I make sourdough whole grain bread. Except in the middle of the summertime, my house is too cool to raise the bread, so I put it into an inexpensive bread machine that was given to me, that makes 1 1/2 to 2 pound loaves. I follow my regular recipe and put the machine on the dough setting. it takes about two hours. I follow the directions and put the liquid in first, then the starter and any other liquid i am using, like some honey or molasses. Then in a separate bowl I mix the dry ingredients together and place those on top of the liquid in the mixing container. The machine starts out slowly with the mixing so it doesn't throw flour all over. I push the sides down several times to help incorporate the flour into the liquid with a rubber spatula. Once it is done, I scrape the dough out, shape it, adjust the ratio, like add some more flour if it is too sticky. Then I put it to raise in a banneton, or loaf pan, depending on the type of loaf I am wanting. My basic recipe is 380 grams liquid, 130 grams starter, 10 grams sweetener, 500 grams flour, could be wheat, rye, corn, rolled flakes, and depending on how much stuff I add that doesn't have gluten to it, (not more than 100 grams of the 500), I will also include 20grams gluten as part of the 500. This has nothing to do with the bread recipes that come with the machine, but works for me. I use a cheap, ($15.) battery scale that weighs up to 6? pounds, that also does grams.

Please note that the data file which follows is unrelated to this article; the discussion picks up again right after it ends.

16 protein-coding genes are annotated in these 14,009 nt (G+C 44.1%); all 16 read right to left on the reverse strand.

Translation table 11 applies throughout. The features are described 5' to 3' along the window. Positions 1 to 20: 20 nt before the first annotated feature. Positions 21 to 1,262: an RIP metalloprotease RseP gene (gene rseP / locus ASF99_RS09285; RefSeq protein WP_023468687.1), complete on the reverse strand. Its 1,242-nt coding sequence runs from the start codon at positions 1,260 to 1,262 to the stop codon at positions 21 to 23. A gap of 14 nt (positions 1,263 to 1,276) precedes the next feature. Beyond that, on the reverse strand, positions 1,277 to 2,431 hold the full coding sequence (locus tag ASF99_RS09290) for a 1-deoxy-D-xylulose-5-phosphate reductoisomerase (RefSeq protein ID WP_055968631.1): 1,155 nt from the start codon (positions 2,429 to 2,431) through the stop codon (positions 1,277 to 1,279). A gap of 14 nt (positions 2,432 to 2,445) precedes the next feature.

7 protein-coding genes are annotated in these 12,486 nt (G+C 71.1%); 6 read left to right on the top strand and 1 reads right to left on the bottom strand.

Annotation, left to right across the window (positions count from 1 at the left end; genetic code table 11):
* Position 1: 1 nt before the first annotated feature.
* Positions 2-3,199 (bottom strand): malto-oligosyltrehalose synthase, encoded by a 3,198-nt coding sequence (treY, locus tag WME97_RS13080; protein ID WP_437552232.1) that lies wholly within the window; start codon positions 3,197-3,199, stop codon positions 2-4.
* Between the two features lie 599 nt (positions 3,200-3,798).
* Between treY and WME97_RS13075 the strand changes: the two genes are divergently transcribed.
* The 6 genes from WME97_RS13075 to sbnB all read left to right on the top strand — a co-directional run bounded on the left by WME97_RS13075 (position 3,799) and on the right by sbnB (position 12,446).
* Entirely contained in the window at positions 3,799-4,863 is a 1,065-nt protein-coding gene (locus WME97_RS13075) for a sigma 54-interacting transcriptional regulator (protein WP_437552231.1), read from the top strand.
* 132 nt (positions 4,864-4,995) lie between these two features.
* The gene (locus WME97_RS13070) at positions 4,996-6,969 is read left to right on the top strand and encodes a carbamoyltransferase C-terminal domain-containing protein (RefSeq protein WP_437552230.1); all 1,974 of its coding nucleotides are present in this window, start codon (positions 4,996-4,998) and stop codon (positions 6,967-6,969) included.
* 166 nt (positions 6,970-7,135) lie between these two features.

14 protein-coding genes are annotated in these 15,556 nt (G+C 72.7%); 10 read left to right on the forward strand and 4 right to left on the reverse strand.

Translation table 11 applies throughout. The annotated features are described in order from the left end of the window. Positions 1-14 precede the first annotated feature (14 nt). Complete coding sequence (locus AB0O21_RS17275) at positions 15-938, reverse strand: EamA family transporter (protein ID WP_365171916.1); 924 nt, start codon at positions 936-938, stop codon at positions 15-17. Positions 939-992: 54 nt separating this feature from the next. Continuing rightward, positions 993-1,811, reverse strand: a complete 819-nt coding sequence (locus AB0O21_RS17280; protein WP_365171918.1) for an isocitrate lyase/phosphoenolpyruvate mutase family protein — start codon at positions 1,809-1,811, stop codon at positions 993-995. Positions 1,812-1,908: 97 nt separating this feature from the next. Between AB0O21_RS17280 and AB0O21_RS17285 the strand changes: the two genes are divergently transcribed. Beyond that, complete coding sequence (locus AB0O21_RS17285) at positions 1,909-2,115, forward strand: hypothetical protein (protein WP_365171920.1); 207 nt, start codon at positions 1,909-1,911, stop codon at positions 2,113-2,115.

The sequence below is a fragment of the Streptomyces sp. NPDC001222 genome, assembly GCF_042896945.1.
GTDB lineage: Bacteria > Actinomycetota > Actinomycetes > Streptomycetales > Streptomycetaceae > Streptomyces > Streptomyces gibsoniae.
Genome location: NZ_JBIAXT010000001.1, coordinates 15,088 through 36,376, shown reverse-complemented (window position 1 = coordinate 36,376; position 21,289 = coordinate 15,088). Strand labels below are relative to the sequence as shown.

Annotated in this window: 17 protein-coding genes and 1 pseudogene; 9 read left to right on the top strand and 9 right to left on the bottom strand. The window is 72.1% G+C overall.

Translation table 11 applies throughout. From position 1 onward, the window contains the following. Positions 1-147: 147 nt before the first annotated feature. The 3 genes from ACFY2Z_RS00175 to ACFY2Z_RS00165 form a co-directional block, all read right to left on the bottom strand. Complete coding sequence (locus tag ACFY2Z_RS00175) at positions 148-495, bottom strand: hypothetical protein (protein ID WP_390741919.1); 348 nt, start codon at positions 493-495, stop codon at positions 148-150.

"Most North American kitchens don't have scales. We are used to cooking by volume."
Before I purchased my 2 grams precision scale, I usually measured with a conversion jar. It measures by the volume, but has a different scale for sugar, oil and flour. However, flour might change its volume if you aireate it first, so results were inconsistent. Now, when I make cake, I put a bowl over the scales and just pour ingredients into the bowl up to the desired weight, no other measuring tool needed.
Measuring by volume is fine when the recipe is flexible and precision is not paramount, weighting ingredients gives the same results as the recipe always.
I bought the scales when I was learning how to make home made soap, 15 years ago. It's small, precise and I keep it in a drawer when not using it.
I never used one of these bread machines. My mother once bought one since my little bro is celiac, but my mother was never into baking and she didn't learn how to use it. The thing was gifted away.
When it's too hot to turn the oven on and I want to make bread, I just use the pan. You can make wraps and soft bread in a pan with a lid, no crispy crust, though.
Christina Pierce wrote:I make sourdough whole grain bread. Except in the middle of the summertime, my house is too cool to raise the bread, so I put it into an inexpensive bread machine that was given to me, that makes 1 1/2 to 2 pound loaves.
Christina, try putting your bread that needs to rise in the car in the sun, covered with a tea towel. It was my wife's idea and the other day it was 10 deg C (50 F) but in the car was 22 (72 F) Worked fabulously. The other things that you can do are to use a heat pack or warm the oven up and then as it cools, put the loaf in there to rise. mage sure though it is not so hot the yeast dies.
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ok I'm game, the roads closed for repairs for a few weeks, 4 slices left in the freezer, just might be time to pull that old bread machine out of storage and give it a try. no telling what might happen without trying
Been there. Done that. Went back for more. But this time, I took this tiny ad with me:
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